What are the benefits and risks of using antibiotics as well as cleaning by a dental care professional to treat gum disease?


Gum disease is a common condition in which the gums become swollen, sore, or infected. It is caused by bacteria that accumulate on gums and teeth. Diseased gums may bleed when people brush their teeth and may cause bad breath. If gum disease is not treated, teeth can become loose and eventually fall out. This can affect a person’s ability to chew and speak. It can also make people feel self‐conscious about their appearance. Dental‐care professionals can clean teeth and gums to remove excess bacteria from the mouth. They use special instruments – typically, an ultrasound scraper followed by specialised hand‐held instruments – to scrape bacteria from the teeth and stop these from affecting the gums.

Antibiotics (medicines that kill bacteria) taken by mouth (orally) can be used alongside professional cleaning, to remove bacteria from the area between the teeth and gums. However, there are potential risks associated with antibiotics, such as allergic reactions and antibiotic resistance (changes in bacteria after exposure to antibiotics, that allow the bacteria to survive future antibiotic treatment).

What was the research?

A systematic review of the evidence from research studies to find out about the benefits and risks of using antibiotics alongside professional dental cleaning to treat gum disease. We also wanted to know if some antibiotics work better than others in this situation.

Who conducted the research?

The research was conducted by a team led by Shivi Khattri from Subharti Dental College and Hospital, Meerut, India, on behalf of Cochrane Oral Health. Sumanth Kumbargere Nagraj, Ankita Arora, Prashanti Eachempati, Chandan Kumar Kusum, Kishore G Bhat, Trevor M Johnson and Giovanni Lodi were also on the team.

What evidence was included in the review?

Data were extracted from 45 randomised controlled trials involving a total of 2,664 people over the age of 18 who had gum disease. The studies compared professional cleaning plus antibiotics against professional cleaning alone or compared different antibiotics used alongside professional cleaning against one another.

What did the evidence say?

We cannot tell whether antibiotics reduce gum disease in the long term (one year or more after treatment), or whether some antibiotics are better than others. This is because we have very little confidence in the evidence we found.

We cannot tell whether antibiotics are associated with unwanted effects because we have too little confidence in the evidence. The most commonly reported unwanted effects were temporary, mild gastrointestinal disturbances, such as nausea, vomiting, diarrhoea, or a metallic taste in the mouth. No serious unwanted effects were reported.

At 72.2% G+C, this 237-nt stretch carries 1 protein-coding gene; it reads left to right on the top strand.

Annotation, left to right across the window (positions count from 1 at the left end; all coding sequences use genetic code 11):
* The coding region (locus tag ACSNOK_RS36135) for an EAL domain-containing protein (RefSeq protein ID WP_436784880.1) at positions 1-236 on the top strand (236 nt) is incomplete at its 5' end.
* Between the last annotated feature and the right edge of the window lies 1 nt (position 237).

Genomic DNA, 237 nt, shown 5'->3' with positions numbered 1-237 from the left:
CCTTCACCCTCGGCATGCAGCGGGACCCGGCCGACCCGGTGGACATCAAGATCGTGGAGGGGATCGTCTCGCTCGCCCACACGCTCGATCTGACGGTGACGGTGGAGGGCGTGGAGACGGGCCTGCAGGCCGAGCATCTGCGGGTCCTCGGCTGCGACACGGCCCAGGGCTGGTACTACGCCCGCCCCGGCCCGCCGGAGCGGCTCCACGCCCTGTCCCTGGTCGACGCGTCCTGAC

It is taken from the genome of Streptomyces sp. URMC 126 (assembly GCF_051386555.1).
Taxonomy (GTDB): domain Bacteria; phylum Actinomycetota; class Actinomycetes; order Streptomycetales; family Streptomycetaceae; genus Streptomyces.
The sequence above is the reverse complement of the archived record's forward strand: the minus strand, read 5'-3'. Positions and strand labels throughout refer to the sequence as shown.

No studies reported on antimicrobial resistance or changes in people’s quality of life.

How good was the evidence?

There is very low‐certainty evidence (for long‐term follow‐up) to inform clinicians and patients if antibiotics are of any help for the non‐surgical treatment of gum disease. There is insufficient evidence to decide whether some antibiotics are better than others

What are the implications for dentists and the general public?

We do not know whether:

‐ using antibiotics alongside professional cleaning is beneficial for treating gum disease in the long term (more than one year after treatment);

‐ using antibiotics alongside professional cleaning is associated with unwanted effects; or

‐ some antibiotics are better than others for treating gum disease alongside professional cleaning.

What should researchers look at in the future?

Our confidence in the available evidence is very low. The results of our review are likely to change if more evidence becomes available. Future studies should clearly define what qualifies as a minimally important improvement in gum disease.

Link

Khattri  S, Kumbargere Nagraj  S, Arora  A, Eachempati  P, Kusum  CK, Bhat  KG, Johnson  TM, Lodi  G. Adjunctive systemic antimicrobials for the non‐surgical treatment of periodontitis. Cochrane Database of Systematic Reviews 2020, Issue 11. Art. No.: CD012568. DOI: 10.1002/14651858.CD012568.pub2.

This post is an extended version of the review’s plain language summary, compiled by Anne Littlewood at the Cochrane Oral Health Group Editorial Base.

You May Also Like